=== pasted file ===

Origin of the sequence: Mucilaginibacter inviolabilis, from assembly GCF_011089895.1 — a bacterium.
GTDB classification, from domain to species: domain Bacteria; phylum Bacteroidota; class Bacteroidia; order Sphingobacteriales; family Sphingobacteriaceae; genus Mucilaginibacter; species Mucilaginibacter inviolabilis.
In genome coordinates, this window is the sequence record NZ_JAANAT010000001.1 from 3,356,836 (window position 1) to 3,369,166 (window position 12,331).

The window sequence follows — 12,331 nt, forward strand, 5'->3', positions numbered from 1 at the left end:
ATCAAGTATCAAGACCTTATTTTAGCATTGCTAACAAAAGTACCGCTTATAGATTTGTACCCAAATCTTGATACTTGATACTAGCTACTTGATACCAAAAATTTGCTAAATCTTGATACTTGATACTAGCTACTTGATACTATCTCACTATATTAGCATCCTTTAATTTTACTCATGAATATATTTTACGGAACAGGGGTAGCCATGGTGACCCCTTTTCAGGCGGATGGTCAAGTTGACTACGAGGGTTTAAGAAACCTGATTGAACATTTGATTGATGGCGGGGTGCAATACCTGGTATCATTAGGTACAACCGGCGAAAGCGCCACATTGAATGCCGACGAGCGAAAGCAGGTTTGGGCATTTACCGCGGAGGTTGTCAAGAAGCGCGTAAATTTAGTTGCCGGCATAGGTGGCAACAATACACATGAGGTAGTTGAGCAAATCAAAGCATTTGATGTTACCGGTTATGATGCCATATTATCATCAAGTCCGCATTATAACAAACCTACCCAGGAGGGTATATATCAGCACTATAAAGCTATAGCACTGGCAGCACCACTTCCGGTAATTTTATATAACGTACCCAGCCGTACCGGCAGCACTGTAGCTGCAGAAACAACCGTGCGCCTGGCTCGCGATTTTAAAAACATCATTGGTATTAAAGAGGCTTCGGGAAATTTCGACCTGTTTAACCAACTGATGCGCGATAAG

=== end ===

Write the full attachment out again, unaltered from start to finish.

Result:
Origin of the sequence: Mucilaginibacter inviolabilis, from assembly GCF_011089895.1 — a bacterium.
GTDB classification, from domain to species: domain Bacteria; phylum Bacteroidota; class Bacteroidia; order Sphingobacteriales; family Sphingobacteriaceae; genus Mucilaginibacter; species Mucilaginibacter inviolabilis.
In genome coordinates, this window is the sequence record NZ_JAANAT010000001.1 from 3,356,836 (window position 1) to 3,369,166 (window position 12,331).

The window sequence follows — 12,331 nt, forward strand, 5'->3', positions numbered from 1 at the left end:
ATCAAGTATCAAGACCTTATTTTAGCATTGCTAACAAAAGTACCGCTTATAGATTTGTACCCAAATCTTGATACTTGATACTAGCTACTTGATACCAAAAATTTGCTAAATCTTGATACTTGATACTAGCTACTTGATACTATCTCACTATATTAGCATCCTTTAATTTTACTCATGAATATATTTTACGGAACAGGGGTAGCCATGGTGACCCCTTTTCAGGCGGATGGTCAAGTTGACTACGAGGGTTTAAGAAACCTGATTGAACATTTGATTGATGGCGGGGTGCAATACCTGGTATCATTAGGTACAACCGGCGAAAGCGCCACATTGAATGCCGACGAGCGAAAGCAGGTTTGGGCATTTACCGCGGAGGTTGTCAAGAAGCGCGTAAATTTAGTTGCCGGCATAGGTGGCAACAATACACATGAGGTAGTTGAGCAAATCAAAGCATTTGATGTTACCGGTTATGATGCCATATTATCATCAAGTCCGCATTATAACAAACCTACCCAGGAGGGTATATATCAGCACTATAAAGCTATAGCACTGGCAGCACCACTTCCGGTAATTTTATATAACGTACCCAGCCGTACCGGCAGCACTGTAGCTGCAGAAACAACCGTGCGCCTGGCTCGCGATTTTAAAAACATCATTGGTATTAAAGAGGCTTCGGGAAATTTCGACCTGTTTAACCAACTGATGCGCGATAAG